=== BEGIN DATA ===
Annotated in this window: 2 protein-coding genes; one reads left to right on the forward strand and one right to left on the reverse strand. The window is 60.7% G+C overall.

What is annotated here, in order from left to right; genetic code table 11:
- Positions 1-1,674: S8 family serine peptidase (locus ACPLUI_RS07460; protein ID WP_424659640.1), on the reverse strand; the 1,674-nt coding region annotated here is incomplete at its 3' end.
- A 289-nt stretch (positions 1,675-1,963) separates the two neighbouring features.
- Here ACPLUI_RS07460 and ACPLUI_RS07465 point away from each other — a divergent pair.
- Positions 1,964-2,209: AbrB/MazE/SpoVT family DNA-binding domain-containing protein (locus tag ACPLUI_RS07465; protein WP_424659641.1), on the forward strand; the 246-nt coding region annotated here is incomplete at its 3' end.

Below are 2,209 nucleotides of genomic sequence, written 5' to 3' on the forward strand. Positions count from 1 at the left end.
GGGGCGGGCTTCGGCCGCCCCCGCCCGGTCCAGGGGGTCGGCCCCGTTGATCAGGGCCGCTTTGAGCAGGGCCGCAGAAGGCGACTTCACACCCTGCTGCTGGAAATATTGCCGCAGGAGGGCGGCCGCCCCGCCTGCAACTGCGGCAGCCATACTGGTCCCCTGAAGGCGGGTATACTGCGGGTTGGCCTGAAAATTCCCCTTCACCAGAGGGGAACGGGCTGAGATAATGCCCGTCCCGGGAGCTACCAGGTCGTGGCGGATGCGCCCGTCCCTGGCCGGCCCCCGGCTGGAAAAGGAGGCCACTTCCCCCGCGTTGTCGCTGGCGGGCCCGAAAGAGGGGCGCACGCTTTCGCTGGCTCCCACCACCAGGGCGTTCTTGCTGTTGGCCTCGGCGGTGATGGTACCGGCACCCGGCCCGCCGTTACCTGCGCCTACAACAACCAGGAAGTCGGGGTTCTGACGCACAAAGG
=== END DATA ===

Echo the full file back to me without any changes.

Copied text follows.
Annotated in this window: 2 protein-coding genes; one reads left to right on the forward strand and one right to left on the reverse strand. The window is 60.7% G+C overall.

What is annotated here, in order from left to right; genetic code table 11:
- Positions 1-1,674: S8 family serine peptidase (locus ACPLUI_RS07460; protein ID WP_424659640.1), on the reverse strand; the 1,674-nt coding region annotated here is incomplete at its 3' end.
- A 289-nt stretch (positions 1,675-1,963) separates the two neighbouring features.
- Here ACPLUI_RS07460 and ACPLUI_RS07465 point away from each other — a divergent pair.
- Positions 1,964-2,209: AbrB/MazE/SpoVT family DNA-binding domain-containing protein (locus tag ACPLUI_RS07465; protein WP_424659641.1), on the forward strand; the 246-nt coding region annotated here is incomplete at its 3' end.

Below are 2,209 nucleotides of genomic sequence, written 5' to 3' on the forward strand. Positions count from 1 at the left end.
GGGGCGGGCTTCGGCCGCCCCCGCCCGGTCCAGGGGGTCGGCCCCGTTGATCAGGGCCGCTTTGAGCAGGGCCGCAGAAGGCGACTTCACACCCTGCTGCTGGAAATATTGCCGCAGGAGGGCGGCCGCCCCGCCTGCAACTGCGGCAGCCATACTGGTCCCCTGAAGGCGGGTATACTGCGGGTTGGCCTGAAAATTCCCCTTCACCAGAGGGGAACGGGCTGAGATAATGCCCGTCCCGGGAGCTACCAGGTCGTGGCGGATGCGCCCGTCCCTGGCCGGCCCCCGGCTGGAAAAGGAGGCCACTTCCCCCGCGTTGTCGCTGGCGGGCCCGAAAGAGGGGCGCACGCTTTCGCTGGCTCCCACCACCAGGGCGTTCTTGCTGTTGGCCTCGGCGGTGATGGTACCGGCACCCGGCCCGCCGTTACCTGCGCCTACAACAACCAGGAAGTCGGGGTTCTGACGCACAAAGG